Wendelstein 7-X at Max Planck Institute for Plasma Physics (IPP) in Greifswald, the world’s largest fusion device of the stellarator type, covered its vessel walls now with graphite tiles, thus allowing higher temperatures and longer plasma discharges.
Above, view inside the plasma vessel with graphite tile cladding. Credit IPP, Jan Michael Hosan
With the so-called divertor it is also possible to control the purity and density of the plasma: The divertor tiles follow the twisted contour of the plasma edge in the form of ten broad strips along the wall of the plasma vessel. In this way, they protect particularly the wall areas onto which the particles escaping from the edge of the plasma ring are made to impinge. Along with impurities, the impinging particles are here neutralised and pumped off.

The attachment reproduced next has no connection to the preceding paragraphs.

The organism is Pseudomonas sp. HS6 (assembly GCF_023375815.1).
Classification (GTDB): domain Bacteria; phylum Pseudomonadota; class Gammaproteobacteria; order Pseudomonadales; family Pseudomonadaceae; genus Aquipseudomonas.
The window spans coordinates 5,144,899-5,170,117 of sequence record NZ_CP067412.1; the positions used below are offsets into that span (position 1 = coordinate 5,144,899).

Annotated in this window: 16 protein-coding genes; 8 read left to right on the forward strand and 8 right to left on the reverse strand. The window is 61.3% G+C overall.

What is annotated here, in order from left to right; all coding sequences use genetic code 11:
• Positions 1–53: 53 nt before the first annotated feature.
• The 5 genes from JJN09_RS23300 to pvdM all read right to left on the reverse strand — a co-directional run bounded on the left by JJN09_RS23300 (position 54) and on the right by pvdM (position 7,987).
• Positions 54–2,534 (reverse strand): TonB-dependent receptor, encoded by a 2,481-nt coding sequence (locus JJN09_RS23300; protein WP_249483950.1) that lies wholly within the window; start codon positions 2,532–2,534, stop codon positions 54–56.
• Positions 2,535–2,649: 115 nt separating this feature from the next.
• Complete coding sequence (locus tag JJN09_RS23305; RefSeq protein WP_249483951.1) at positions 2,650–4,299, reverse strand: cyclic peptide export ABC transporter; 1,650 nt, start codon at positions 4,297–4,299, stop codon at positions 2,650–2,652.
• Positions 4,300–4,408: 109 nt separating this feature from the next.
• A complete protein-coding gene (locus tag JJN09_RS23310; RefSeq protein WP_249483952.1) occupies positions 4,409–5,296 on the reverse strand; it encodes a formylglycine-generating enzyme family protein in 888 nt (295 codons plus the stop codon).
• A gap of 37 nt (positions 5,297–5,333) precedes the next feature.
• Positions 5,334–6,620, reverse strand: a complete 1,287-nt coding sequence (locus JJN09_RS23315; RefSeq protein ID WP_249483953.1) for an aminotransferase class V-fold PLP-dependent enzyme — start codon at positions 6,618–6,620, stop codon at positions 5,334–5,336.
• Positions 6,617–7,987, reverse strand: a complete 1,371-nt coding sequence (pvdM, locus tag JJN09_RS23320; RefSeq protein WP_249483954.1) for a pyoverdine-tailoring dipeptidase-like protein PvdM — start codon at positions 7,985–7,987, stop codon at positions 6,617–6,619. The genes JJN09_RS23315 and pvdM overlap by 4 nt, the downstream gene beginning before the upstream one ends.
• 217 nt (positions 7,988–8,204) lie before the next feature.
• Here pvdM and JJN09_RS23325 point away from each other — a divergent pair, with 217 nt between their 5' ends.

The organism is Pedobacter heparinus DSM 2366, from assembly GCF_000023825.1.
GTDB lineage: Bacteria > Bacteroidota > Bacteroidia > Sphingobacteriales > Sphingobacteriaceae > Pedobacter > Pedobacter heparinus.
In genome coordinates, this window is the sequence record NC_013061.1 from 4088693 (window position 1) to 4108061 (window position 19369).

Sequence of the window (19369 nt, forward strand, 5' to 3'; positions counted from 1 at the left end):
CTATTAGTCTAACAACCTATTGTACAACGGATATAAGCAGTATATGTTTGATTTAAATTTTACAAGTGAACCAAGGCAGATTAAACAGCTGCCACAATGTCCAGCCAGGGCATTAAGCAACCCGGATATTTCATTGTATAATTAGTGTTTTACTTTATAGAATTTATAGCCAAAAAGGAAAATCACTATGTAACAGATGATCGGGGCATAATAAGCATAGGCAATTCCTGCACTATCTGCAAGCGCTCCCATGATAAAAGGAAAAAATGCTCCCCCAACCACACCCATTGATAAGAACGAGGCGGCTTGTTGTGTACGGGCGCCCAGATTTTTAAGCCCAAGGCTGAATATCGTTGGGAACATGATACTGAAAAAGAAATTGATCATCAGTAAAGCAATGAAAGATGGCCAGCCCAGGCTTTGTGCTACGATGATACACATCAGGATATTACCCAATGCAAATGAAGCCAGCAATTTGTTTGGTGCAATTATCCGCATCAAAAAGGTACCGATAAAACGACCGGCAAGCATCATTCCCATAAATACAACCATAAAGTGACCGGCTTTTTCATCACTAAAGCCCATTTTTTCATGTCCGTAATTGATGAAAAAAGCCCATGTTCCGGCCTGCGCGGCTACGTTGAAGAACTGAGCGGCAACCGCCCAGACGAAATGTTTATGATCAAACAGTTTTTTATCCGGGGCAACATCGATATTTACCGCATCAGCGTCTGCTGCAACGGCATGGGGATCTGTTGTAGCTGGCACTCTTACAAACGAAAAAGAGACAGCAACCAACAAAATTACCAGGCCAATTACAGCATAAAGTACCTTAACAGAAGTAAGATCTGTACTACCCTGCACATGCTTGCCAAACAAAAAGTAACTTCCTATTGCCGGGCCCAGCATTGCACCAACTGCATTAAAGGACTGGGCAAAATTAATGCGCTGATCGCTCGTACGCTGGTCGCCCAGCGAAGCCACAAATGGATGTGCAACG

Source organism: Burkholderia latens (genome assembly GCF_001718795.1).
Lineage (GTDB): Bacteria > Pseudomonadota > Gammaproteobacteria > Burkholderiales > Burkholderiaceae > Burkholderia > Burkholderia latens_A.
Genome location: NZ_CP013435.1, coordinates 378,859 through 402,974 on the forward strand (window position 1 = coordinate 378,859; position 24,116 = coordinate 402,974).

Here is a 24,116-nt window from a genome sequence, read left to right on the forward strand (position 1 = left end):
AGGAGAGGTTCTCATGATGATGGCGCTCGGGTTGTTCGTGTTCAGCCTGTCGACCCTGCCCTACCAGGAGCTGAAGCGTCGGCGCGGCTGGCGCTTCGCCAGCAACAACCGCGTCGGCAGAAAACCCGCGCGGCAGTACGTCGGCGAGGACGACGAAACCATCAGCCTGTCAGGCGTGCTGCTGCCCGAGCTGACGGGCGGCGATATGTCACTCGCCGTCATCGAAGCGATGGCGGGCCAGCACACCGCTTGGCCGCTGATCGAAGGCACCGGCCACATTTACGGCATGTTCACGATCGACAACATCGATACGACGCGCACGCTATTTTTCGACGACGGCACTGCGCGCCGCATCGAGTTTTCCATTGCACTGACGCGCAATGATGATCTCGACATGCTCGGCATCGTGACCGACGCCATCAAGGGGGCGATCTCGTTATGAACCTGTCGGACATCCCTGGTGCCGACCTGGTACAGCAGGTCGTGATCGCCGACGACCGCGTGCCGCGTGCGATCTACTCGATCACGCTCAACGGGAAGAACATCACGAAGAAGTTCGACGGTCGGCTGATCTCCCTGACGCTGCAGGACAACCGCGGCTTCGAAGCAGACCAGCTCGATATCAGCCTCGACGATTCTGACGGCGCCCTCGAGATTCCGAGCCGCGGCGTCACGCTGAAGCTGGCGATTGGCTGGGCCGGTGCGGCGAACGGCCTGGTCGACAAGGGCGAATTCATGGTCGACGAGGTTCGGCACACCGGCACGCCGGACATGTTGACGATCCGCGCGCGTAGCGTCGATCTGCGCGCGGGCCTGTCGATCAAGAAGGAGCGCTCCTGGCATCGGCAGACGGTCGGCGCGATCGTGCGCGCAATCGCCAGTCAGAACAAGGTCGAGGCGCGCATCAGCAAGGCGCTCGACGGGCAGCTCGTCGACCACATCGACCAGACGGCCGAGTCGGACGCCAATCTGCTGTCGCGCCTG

Professor Dr. Thomas Sunn Pedersen, said:
“First experience with the new wall elements are highly positive.”
Plasmas lasting up to 26 seconds are now being produced. A heating energy of up to 75 megajoules could be fed into the plasma, this being 18 times as much as in the first operation phase without divertor. The heating power could also be increased, this being a prerequisite to high plasma density.